Comparable estimates of the heat-related work productivity loss (WPL) in different countries over the world are difficult partly due to the lack of exact measures and comparable data for different counties. In this study, we analysed 4363 responses to a global online survey on the WPL during heat waves in 2016. The participants were from both developed and developing countries, facilitating estimates of the heat-related WPL across the world for the year. The heat-related WPL for each country involved was then deduced for increases of 1.5, 2, 3 and 4 °C in the global mean surface temperature under the representative concentration pathway scenarios in climate models. The average heat-related WPL in 2016 was 6.6 days for developing countries and 3.5 days for developed countries. The estimated heat-related WPL was negatively correlated with the gross domestic product per capita. When global surface temperatures increased by 1.5, 2, 3 and 4 °C, the corresponding WPL was 9 (19), 12 (31), 22 (61) and 33 (94) days for developed (developing) countries, quantifying how developing countries are more vulnerable to climate change from a particular point of view. Moreover, the heat-related WPL was unevenly distributed among developing countries. In a 2°C-warmer world, the heat-related WPL would be more than two months in Southeast Asia, the most influenced region. The results are considerable for developing strategy of adaptation especially for developing countries.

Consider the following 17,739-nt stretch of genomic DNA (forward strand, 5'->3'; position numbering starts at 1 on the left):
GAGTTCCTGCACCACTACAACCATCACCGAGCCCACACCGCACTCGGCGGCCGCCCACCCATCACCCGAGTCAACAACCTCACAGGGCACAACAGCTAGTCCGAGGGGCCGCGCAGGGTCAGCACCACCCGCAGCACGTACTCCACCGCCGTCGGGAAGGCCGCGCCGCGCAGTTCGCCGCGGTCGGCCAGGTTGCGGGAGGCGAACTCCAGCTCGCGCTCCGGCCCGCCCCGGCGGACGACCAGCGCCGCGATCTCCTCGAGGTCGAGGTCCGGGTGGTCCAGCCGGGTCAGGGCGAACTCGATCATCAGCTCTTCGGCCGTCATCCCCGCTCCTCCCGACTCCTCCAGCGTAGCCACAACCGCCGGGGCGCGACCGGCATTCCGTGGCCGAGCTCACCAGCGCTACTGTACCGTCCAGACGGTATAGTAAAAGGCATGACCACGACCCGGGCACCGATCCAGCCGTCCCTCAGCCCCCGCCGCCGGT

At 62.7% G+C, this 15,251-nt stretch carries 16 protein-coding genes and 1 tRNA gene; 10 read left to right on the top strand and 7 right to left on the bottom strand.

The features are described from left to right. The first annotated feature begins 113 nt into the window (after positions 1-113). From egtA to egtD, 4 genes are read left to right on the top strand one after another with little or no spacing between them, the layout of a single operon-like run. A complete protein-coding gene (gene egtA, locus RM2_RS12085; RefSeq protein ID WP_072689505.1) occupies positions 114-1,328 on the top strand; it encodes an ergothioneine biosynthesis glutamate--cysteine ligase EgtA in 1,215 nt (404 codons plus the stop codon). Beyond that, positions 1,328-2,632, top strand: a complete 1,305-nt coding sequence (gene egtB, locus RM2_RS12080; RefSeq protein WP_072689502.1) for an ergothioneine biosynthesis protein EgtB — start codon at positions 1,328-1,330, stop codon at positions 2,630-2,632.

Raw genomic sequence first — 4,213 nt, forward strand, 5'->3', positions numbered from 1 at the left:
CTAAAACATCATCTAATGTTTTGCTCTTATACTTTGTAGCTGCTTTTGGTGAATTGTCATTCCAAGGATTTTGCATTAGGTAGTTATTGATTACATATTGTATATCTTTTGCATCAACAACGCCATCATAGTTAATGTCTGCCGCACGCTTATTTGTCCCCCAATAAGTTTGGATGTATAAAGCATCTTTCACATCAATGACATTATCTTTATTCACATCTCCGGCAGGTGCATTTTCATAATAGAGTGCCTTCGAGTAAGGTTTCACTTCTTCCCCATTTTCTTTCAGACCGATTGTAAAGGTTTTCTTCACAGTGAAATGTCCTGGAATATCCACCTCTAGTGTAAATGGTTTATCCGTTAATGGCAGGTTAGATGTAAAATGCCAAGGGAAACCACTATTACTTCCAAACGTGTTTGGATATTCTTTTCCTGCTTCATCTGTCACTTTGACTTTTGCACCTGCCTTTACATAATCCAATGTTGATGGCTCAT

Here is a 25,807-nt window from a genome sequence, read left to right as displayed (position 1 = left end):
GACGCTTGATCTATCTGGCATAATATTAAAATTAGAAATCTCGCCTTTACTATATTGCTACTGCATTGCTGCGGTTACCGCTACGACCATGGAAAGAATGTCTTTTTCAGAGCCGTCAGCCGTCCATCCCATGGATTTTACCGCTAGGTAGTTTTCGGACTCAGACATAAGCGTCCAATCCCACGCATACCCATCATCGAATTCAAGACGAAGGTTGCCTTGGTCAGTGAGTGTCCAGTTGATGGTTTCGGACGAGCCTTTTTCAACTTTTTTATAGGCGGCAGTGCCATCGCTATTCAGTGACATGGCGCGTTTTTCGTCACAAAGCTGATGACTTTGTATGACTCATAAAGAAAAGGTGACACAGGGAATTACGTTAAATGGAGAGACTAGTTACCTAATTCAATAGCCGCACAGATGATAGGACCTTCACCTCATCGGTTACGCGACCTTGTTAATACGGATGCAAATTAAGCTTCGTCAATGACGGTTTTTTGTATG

- Global warming targets
- Heat waves
- Representative concentration pathways
- Work productivity loss